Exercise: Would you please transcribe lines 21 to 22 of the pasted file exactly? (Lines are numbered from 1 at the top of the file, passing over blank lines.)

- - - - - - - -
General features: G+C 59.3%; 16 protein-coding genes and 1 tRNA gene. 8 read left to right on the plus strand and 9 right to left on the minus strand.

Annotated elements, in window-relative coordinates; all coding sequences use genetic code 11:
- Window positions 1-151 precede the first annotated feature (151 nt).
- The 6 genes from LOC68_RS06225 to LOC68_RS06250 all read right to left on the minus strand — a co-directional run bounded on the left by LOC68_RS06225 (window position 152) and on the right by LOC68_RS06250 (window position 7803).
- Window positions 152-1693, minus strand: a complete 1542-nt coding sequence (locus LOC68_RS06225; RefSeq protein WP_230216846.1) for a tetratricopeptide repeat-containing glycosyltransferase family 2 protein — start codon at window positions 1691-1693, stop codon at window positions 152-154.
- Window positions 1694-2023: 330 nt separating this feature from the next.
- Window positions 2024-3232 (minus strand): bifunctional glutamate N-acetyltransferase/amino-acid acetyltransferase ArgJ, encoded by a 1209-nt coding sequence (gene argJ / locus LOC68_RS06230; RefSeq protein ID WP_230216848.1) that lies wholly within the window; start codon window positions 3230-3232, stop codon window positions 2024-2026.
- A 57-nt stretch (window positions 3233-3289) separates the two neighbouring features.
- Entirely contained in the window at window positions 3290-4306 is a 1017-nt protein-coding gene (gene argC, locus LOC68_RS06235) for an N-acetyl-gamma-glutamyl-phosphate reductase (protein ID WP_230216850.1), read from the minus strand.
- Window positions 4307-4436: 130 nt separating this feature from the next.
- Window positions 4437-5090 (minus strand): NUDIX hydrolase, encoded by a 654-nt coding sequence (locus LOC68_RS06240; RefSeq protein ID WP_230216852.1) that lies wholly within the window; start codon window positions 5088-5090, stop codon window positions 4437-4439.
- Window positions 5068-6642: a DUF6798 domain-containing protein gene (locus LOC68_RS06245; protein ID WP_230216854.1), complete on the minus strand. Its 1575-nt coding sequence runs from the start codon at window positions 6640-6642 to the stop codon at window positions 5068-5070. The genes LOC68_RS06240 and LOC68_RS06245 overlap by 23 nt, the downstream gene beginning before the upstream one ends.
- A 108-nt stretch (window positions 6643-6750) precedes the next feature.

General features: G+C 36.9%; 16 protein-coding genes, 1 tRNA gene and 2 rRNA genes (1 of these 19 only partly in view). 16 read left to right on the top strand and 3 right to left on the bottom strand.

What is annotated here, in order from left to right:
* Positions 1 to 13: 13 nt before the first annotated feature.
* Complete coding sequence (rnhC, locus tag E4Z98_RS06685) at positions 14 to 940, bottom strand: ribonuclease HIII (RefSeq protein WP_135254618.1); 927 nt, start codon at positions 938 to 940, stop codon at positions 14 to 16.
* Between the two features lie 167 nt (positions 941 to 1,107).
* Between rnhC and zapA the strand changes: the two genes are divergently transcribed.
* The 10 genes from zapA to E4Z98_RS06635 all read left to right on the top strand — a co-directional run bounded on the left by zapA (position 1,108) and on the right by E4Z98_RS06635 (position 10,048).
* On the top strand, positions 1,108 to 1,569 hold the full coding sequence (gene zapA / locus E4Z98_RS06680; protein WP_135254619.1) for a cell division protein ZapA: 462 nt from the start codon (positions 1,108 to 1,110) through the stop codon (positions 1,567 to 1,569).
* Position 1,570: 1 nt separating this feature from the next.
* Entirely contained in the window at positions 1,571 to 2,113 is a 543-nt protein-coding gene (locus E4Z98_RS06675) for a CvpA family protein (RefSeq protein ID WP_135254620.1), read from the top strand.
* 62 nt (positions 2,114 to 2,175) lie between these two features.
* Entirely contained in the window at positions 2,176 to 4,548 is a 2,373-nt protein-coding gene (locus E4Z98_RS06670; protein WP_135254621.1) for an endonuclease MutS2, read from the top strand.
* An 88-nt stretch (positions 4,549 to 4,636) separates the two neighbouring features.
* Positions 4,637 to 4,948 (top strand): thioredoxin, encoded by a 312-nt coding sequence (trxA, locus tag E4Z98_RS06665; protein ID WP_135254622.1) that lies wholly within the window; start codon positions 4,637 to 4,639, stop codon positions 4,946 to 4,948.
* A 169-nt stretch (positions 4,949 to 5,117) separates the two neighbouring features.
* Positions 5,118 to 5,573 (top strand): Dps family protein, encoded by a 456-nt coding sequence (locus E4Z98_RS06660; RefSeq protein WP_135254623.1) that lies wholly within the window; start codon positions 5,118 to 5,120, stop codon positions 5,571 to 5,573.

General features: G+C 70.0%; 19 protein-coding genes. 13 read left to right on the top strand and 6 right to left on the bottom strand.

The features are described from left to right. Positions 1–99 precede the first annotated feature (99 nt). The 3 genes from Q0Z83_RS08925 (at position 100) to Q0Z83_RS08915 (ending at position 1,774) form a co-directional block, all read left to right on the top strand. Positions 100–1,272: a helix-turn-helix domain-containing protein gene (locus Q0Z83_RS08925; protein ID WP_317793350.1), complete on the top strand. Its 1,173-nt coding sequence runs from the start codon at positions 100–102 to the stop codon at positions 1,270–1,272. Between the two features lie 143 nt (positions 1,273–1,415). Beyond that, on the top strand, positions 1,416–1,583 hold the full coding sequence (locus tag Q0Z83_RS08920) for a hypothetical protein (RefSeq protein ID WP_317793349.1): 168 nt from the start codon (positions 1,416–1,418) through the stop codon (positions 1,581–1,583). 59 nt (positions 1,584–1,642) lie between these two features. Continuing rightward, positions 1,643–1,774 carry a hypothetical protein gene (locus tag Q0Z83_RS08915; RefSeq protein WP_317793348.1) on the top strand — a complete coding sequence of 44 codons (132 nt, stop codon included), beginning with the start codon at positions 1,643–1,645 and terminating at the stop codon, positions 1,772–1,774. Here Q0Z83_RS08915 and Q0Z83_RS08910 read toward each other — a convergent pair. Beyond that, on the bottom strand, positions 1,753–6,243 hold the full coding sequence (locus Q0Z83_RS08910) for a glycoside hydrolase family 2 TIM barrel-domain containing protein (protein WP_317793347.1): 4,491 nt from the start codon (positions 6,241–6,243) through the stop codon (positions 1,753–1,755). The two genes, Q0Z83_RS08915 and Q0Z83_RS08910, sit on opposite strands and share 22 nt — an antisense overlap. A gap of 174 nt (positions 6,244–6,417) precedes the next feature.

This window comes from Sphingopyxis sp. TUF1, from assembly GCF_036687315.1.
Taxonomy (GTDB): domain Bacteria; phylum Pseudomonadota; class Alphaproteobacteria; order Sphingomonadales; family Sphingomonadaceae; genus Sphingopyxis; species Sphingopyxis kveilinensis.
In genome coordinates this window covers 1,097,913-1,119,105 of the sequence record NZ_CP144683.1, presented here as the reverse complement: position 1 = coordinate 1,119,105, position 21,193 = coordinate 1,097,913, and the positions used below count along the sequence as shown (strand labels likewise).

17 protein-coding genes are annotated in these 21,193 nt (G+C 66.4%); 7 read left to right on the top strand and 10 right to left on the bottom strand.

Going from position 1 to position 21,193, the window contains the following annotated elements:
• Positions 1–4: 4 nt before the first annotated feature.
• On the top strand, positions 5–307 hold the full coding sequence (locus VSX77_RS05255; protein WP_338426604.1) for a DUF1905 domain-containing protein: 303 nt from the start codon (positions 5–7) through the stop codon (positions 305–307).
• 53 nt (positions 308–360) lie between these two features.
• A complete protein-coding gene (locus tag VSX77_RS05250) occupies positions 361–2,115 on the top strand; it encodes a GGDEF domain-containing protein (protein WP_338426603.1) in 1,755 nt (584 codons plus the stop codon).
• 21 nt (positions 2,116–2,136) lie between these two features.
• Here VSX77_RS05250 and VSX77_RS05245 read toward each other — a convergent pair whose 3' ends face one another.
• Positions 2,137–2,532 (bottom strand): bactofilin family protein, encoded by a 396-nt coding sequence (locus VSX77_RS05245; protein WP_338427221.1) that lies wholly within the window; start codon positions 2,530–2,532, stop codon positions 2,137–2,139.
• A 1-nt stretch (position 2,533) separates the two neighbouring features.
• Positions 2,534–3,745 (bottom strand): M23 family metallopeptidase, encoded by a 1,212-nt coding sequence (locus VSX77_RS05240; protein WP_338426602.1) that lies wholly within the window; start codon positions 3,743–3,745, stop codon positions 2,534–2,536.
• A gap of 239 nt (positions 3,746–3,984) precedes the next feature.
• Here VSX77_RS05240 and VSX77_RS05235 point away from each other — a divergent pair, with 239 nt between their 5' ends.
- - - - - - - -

* On the top strand, positions 1,108 to 1,569 hold the full coding sequence (gene zapA / locus E4Z98_RS06680; protein WP_135254619.1) for a cell division protein ZapA: 462 nt from the start codon (positions 1,108 to 1,110) through the stop codon (positions 1,567 to 1,569).
* Position 1,570: 1 nt separating this feature from the next.